Mid-century modernism is an American minimalist design movement, which was highly popular in the country during the late twentieth and early twenty-first centuries, in the United States. The movement emerged out of dissatisfaction with the more traditional, frugal designs of the time, which some felt was inhibiting the progress of modern society. It sought to bring greater aesthetic clarity and efficiency to an increasingly complicated modern society. Some mid-century modernists such as Le Corbusier and Frank Lloyd Wright were famous designers.
The central theme of mid-century modern style is clean lines and simplicity, with a heavy emphasis on natural materials and light fixtures. Clean lines are emphasized by a sharp geometric feel that including straight lines and straight angles, and a plethora of geometric shapes, including squares, rectangles, ovals, trapezoids, and circles. These are often used in interior design to draw attention to key artworks or to draw a focus on form. Clean lines can also be used to suggest motion, as in the use of sharp corners, which suggests a brisk and active space. Many times, in nature, corners are used to suggest movements, such as a bird’s eye view or a view across a field.
The organic elements of mid-century modern style are lightweight materials that are made from natural materials like plastics, which are often a pastel shade of green. Such materials may be found in cushions, throws, wallpaper, fabric coverings, wallpaper borders, and the like. Cushions may also have a non-slip backing. Other organic elements include geometric shapes, clean lines, and bright colors.
Many of the organic elements of mid-century modern style are also found in nature, such as plants, flowers, trees, grass, earth, metals, and tile. This organic element lends a sense of balance to the home environment. However, in order to achieve this balance, the home decor should be very clean and light. Elements that are loud, vibrant, and strong may cause the room to be overpowering. In mid-century modern design, brighter colors are combined with neutrals and wood. Neutral tones are often used.
Because this style was born out of an environmental awareness movement, materials that are free of toxic chemicals are often used. In fact, this style of interior design today is actually more concerned with cleanliness and health than with style and glamor. Many mid-century modern design experts believe that the way we are living has become more connected with sickness, disease, and pollution than ever before. Therefore, many of the techniques used in today’s design today are designed to minimize exposure to toxins and chemicals. As a result, many mid-century modern design professionals actually believe that a person’s overall “well-being” may be linked directly to their environment.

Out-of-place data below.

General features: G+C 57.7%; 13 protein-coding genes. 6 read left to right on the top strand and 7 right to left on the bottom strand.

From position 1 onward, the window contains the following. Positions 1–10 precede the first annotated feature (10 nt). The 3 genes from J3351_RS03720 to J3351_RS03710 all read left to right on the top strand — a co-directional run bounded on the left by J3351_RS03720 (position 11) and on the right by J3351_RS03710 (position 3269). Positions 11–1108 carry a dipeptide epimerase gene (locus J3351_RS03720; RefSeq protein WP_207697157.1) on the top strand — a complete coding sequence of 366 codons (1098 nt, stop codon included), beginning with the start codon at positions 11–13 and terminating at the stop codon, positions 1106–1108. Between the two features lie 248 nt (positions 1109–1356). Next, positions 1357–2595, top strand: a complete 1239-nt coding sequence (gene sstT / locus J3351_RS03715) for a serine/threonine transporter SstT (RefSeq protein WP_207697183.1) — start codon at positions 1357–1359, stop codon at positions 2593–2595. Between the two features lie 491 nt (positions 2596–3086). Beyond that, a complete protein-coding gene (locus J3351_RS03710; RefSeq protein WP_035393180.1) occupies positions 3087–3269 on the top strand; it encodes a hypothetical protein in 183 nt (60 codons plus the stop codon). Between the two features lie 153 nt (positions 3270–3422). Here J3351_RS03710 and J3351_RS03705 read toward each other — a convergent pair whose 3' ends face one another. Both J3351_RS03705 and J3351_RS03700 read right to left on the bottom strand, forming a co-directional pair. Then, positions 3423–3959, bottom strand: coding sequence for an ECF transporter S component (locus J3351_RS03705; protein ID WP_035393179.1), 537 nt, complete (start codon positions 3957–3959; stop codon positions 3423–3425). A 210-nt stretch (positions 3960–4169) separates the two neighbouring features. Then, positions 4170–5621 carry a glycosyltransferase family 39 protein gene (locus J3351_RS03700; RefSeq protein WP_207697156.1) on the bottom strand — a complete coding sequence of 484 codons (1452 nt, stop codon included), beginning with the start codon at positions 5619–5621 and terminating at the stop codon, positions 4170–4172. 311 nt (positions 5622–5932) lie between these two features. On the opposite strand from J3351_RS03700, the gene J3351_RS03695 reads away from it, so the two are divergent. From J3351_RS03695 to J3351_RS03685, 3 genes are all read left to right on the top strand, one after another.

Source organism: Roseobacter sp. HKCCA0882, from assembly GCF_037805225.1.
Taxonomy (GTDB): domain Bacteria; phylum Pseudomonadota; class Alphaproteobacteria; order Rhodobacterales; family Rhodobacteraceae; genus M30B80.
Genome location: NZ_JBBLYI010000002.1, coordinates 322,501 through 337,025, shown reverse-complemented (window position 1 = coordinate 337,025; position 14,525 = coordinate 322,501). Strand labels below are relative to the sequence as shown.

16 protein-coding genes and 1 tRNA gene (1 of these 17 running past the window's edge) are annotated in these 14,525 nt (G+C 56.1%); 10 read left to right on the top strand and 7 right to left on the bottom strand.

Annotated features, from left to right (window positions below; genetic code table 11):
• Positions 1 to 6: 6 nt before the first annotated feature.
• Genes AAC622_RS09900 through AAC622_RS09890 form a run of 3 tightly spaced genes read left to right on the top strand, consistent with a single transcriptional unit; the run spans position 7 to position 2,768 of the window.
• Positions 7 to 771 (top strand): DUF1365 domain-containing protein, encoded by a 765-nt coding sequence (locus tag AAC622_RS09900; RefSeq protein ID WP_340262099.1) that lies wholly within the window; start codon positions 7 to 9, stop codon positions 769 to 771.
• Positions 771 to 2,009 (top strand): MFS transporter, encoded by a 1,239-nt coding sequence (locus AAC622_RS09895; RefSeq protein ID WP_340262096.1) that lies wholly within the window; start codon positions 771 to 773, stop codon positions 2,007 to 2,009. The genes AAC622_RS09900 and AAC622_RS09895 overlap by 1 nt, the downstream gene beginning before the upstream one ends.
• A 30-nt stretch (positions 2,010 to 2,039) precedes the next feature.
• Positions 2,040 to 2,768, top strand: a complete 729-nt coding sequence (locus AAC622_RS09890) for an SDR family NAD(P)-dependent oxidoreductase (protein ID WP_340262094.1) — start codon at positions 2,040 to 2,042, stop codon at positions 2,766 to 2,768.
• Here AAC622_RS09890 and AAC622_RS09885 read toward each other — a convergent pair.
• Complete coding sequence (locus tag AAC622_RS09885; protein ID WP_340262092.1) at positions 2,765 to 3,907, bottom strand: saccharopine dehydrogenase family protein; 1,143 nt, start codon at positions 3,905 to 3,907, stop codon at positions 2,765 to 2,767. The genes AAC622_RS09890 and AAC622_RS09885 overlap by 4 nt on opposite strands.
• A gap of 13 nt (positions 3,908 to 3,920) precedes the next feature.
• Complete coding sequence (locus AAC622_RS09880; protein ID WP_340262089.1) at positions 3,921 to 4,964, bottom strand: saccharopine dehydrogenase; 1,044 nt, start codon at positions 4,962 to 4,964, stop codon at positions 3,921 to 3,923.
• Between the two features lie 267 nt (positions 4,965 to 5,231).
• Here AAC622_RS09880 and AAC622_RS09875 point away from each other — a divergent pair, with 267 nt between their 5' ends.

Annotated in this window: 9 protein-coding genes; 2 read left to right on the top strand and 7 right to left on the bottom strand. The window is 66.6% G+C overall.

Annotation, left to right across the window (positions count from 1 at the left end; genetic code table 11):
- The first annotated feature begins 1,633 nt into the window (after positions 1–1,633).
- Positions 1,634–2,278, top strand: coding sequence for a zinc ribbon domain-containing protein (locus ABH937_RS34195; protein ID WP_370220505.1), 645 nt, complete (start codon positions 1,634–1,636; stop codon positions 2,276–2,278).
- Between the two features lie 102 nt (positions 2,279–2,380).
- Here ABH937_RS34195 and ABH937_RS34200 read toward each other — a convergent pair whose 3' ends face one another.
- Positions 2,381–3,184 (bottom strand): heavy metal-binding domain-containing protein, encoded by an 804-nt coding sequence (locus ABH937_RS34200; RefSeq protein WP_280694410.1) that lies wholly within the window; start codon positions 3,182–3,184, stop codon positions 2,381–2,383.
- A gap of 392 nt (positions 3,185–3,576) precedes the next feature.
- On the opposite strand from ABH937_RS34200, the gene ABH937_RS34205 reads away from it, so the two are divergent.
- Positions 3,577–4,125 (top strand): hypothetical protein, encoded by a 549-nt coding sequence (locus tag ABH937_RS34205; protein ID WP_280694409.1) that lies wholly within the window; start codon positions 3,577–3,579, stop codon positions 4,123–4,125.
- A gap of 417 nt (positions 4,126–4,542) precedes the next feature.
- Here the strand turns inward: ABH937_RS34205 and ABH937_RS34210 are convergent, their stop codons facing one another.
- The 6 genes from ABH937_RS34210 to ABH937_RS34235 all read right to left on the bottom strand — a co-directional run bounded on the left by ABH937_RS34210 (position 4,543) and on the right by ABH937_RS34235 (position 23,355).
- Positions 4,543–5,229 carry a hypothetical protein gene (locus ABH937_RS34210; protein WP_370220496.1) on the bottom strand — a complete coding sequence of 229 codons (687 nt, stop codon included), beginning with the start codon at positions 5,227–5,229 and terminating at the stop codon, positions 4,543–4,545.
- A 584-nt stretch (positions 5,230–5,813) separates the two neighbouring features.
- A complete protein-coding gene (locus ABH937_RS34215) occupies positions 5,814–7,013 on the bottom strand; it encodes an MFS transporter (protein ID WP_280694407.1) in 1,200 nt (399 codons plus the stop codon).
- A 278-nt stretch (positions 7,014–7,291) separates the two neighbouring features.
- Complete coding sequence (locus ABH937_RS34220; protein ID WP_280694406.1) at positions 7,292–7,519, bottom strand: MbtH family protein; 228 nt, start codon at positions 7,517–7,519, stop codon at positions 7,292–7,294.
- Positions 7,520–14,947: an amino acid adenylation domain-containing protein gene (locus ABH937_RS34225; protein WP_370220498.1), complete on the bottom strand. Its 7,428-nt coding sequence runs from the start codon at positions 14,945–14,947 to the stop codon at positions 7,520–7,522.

As previously mentioned, many of the geometric patterns of mid-century modern style are found in nature. Colors, too, are based upon the environment in which they will be used. The colors that are used for the walls and furniture may be earthy tones, earth colors, and even blues, reds, greens, and tans.
Because of their clean lines and lightweight construction, mid-century modern style designers often prefer fabrics that are not especially bright. One reason designers choose simple, but appealing designs is because it allows them to utilize a lot of space. As a result, much of the furniture and interior wall decorations are kept very simple, while the fixtures, such as mirrors, are kept very minimal. For example, while the floor may feature a rug, most mid-century modern-style homes do not feature high-heeled floor rugs. Instead, designers keep the floor covering very clean, with neat edges and flat, even surfaces.
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The mid-century modern style is very closely related to green living. Most people who follow this style adhere to the “greening” of the planet in one way or another. For instance, if you use recycled materials to build your home, then part of your interior design may be the use of recycled furniture. However, there are also those who are passionate about minimizing their impact on the environment, so that they only buy materials that are biodegradable, meaning that they will decompose naturally in place. In fact, many of the materials found in mid-century modern-style furniture are so tightly woven with recycled material that they have virtually no effect on the environment once they have been bought and used. In fact, by using these types of furnishings and accents, homeowners can literally be moving away from the madding society, while at the same time enhancing the comfort and livability of their living room.